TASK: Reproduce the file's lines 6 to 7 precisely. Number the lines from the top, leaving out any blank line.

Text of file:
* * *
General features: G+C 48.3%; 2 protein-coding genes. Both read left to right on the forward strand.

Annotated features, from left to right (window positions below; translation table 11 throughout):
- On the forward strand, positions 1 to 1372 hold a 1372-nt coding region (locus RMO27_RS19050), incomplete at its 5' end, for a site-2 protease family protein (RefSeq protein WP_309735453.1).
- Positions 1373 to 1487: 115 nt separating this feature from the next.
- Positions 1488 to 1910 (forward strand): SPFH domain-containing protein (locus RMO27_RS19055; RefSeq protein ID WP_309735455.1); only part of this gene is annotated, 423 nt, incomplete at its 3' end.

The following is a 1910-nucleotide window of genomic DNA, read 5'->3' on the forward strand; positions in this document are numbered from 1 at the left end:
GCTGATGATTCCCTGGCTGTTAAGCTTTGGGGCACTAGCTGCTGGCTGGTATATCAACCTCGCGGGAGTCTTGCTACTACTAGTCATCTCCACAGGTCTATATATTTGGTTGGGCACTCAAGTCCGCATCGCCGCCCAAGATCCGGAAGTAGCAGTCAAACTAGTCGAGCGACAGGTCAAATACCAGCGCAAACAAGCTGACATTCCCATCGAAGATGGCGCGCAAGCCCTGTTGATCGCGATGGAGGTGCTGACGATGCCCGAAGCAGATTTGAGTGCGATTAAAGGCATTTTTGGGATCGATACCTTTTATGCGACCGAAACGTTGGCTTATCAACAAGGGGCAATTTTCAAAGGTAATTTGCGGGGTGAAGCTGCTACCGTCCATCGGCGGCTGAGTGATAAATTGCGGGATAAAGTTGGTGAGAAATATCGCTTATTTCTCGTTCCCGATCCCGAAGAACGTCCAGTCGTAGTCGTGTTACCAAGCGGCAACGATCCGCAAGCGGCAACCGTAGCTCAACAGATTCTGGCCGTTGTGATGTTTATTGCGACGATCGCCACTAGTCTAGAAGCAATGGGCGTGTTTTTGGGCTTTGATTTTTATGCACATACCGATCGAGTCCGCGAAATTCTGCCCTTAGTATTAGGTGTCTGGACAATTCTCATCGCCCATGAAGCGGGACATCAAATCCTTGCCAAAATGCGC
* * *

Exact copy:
The following is a 1910-nucleotide window of genomic DNA, read 5'->3' on the forward strand; positions in this document are numbered from 1 at the left end:
GCTGATGATTCCCTGGCTGTTAAGCTTTGGGGCACTAGCTGCTGGCTGGTATATCAACCTCGCGGGAGTCTTGCTACTACTAGTCATCTCCACAGGTCTATATATTTGGTTGGGCACTCAAGTCCGCATCGCCGCCCAAGATCCGGAAGTAGCAGTCAAACTAGTCGAGCGACAGGTCAAATACCAGCGCAAACAAGCTGACATTCCCATCGAAGATGGCGCGCAAGCCCTGTTGATCGCGATGGAGGTGCTGACGATGCCCGAAGCAGATTTGAGTGCGATTAAAGGCATTTTTGGGATCGATACCTTTTATGCGACCGAAACGTTGGCTTATCAACAAGGGGCAATTTTCAAAGGTAATTTGCGGGGTGAAGCTGCTACCGTCCATCGGCGGCTGAGTGATAAATTGCGGGATAAAGTTGGTGAGAAATATCGCTTATTTCTCGTTCCCGATCCCGAAGAACGTCCAGTCGTAGTCGTGTTACCAAGCGGCAACGATCCGCAAGCGGCAACCGTAGCTCAACAGATTCTGGCCGTTGTGATGTTTATTGCGACGATCGCCACTAGTCTAGAAGCAATGGGCGTGTTTTTGGGCTTTGATTTTTATGCACATACCGATCGAGTCCGCGAAATTCTGCCCTTAGTATTAGGTGTCTGGACAATTCTCATCGCCCATGAAGCGGGACATCAAATCCTTGCCAAAATGCGC